One of the first agricultural techniques, which is still practiced in many parts of the world, is “slash and burn agriculture.” It’s pretty simple:
Slash-and-burn is an agricultural technique that involves cutting and burning of trees and plants in forests or woodlands to create fields. It is subsistence agriculture that typically uses little technology or other tools. It is typically part of shifting cultivation agriculture, and of transhumance livestock herding.
It works by clearing an area, planting crops until the soil is depleted, and then moving on to the next area. Eventually, one may move back to the original area, after a period of allowing regrowth, but that isn’t always possible. Its use as a successful method depends on having a small population and a lot of land to move to. The problem with it is that it’s not a sustainable method of agriculture. Once you reach a certain population density, or have exhausted the land available, it becomes unsustainable. So, what does that have to do with the economy?
One of the things that amuses me is when I see the typical demographic of Tea Party or “true conservative” Republican Party members. Why does it amuse me? Well, I fall into that demographic as well. I’m in my 50′s, a rural white male. My childhood was spent in rural areas, and today I live in one. We were (and are) hard working, independent, “take care of yourself and your family” people. I had a strong religious background, in fact, many people assumed that when I grew up I’d be a minister. I went to college, joined the military afterward, and after leaving, went to work in the private sector. I even ran my own business for a few years. So “obviously” I should be a conservative Republican, not a liberal Democrat!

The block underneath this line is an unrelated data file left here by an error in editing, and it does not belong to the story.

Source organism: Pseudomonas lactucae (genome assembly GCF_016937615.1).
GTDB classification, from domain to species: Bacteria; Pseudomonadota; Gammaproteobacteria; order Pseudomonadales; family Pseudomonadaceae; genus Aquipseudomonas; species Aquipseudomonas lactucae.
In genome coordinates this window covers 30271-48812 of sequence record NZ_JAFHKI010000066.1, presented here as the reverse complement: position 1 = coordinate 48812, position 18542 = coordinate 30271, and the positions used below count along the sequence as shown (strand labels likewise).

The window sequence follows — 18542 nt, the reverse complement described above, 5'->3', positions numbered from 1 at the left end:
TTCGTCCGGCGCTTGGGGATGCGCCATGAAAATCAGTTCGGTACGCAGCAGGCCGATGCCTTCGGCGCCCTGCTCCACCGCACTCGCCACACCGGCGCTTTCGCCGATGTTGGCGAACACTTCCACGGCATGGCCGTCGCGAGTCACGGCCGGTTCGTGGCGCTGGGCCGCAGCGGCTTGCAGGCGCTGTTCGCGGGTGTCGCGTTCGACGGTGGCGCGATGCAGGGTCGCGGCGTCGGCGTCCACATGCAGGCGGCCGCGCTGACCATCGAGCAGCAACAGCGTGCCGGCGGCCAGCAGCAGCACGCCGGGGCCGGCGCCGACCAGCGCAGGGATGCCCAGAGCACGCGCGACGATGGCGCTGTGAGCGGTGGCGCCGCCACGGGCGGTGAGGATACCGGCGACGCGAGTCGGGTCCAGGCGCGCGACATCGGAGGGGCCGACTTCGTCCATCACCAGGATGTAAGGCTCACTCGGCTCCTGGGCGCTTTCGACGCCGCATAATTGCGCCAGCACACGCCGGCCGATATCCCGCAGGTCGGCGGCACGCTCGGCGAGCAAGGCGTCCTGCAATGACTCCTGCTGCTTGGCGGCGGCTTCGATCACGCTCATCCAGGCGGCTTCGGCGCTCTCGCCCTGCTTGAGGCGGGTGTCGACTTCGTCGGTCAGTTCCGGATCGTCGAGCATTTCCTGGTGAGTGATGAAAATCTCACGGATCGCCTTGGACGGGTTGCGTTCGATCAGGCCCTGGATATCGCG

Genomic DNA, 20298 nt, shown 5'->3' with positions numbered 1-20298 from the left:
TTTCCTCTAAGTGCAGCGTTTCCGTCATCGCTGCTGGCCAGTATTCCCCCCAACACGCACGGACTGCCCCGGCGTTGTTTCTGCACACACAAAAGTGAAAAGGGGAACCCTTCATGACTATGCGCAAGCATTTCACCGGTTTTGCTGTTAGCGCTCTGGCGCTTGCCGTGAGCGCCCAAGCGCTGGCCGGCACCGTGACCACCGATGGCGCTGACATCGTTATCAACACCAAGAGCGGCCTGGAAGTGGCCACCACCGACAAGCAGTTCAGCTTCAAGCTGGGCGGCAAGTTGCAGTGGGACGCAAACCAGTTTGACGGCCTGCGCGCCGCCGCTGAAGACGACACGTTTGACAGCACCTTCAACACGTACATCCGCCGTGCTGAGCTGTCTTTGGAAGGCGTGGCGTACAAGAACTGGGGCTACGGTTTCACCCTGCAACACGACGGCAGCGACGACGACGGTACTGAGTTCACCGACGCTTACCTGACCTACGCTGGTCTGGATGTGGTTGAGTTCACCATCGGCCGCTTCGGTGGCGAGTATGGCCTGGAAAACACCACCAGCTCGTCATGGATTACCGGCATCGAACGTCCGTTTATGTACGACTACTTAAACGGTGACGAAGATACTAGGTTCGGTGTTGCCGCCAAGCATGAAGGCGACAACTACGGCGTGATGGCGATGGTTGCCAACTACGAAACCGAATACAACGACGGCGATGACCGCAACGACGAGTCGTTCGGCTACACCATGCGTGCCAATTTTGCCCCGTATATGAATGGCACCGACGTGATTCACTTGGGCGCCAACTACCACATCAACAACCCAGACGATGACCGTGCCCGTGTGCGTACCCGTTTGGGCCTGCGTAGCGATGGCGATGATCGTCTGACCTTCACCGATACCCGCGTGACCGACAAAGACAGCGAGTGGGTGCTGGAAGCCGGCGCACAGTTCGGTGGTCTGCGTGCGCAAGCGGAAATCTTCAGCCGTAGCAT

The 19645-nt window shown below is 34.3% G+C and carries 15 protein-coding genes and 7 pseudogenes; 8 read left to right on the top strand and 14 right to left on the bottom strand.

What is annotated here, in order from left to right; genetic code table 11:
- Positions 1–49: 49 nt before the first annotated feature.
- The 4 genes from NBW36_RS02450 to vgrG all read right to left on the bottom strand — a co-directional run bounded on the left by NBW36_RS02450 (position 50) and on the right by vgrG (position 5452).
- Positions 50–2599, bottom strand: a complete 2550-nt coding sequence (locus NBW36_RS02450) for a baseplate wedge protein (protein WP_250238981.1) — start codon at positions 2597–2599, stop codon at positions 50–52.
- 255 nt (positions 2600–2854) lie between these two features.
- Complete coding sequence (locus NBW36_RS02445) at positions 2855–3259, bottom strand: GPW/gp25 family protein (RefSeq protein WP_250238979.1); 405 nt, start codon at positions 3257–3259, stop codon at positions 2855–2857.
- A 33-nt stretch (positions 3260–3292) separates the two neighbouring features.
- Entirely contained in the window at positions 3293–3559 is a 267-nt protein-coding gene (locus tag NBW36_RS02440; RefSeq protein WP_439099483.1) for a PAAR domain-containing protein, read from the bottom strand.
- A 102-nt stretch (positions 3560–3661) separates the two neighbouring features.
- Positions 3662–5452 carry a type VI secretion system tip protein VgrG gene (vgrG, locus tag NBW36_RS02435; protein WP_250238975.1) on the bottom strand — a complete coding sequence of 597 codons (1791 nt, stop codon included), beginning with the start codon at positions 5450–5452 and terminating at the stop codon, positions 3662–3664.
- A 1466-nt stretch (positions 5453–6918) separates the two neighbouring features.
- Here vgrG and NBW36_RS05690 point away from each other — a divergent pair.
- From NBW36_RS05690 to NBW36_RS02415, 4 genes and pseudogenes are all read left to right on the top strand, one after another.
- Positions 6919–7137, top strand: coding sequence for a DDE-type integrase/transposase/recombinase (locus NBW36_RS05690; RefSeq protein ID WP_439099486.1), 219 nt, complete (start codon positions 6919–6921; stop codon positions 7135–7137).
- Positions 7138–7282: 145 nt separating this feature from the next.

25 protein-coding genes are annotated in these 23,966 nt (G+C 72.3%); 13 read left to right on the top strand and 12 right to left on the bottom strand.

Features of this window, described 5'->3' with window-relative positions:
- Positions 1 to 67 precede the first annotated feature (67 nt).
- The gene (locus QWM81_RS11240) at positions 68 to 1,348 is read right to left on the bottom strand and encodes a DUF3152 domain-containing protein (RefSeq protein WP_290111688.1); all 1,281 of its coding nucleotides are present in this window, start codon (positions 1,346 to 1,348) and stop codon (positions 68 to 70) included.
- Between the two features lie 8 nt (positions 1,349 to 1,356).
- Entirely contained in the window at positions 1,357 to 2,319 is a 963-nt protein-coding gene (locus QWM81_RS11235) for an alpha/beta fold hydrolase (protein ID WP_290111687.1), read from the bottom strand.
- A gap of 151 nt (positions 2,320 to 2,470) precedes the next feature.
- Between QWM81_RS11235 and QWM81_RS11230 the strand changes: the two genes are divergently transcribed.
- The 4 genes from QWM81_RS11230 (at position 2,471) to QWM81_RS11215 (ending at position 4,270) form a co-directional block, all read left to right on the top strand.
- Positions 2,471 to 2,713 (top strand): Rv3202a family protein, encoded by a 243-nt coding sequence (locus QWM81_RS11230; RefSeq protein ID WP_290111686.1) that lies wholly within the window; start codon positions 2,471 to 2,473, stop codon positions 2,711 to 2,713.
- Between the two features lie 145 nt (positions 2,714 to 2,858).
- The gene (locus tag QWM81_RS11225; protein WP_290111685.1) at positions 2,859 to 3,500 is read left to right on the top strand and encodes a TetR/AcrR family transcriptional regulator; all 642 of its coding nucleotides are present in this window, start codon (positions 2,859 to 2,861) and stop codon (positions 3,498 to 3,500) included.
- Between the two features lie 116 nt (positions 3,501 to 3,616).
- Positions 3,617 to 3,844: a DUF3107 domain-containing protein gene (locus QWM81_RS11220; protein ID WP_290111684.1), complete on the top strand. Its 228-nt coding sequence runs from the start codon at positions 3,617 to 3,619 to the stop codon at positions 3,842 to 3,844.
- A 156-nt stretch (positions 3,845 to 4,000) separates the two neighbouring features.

I wrote this post almost 4 years ago, and decided to update it in light of the failure to pass extended unemployment benefits.
I’ve spent a while reading statements from various right-wing politicians – Rand Paul being one of the more prominent – that extended unemployment benefits are a bad thing. You see they may increase the deficit, and (gasp!) they may cause people to put off taking low-level, low-paid jobs! There seems to be two major core assumptions: That the extension of the benefits decreases people’s willingness to look for work; and that there are plenty of jobs available, if only those lazy unemployed would just take them. To back up their case, they’ll come up with an apocryphal business owner whose minimum wage jobs are just going begging, because the unemployed won’t take them.
Many years ago, I was required to have a security clearance. As it later turned out, a much higher one than I actually needed, but at the time, the “guidelines” said that if I had a certain rank and was assigned to a certain post, I had to have it. So I sat down, and filled out a lot of paperwork. A complete life history, detailing where I’d lived during my life up to that point, what schools I’d attended, and a lot of other questions. I sent off transcript requests to my colleges, to have them send in transcripts to the agency in charge of the clearance. Then there were credit checks, criminal record checks, and the interviews which were … intensive. After that, came the reports from my family as various people called them to ask if I was “in trouble,” because they’d just been questioned about me by the FBI or by military investigators.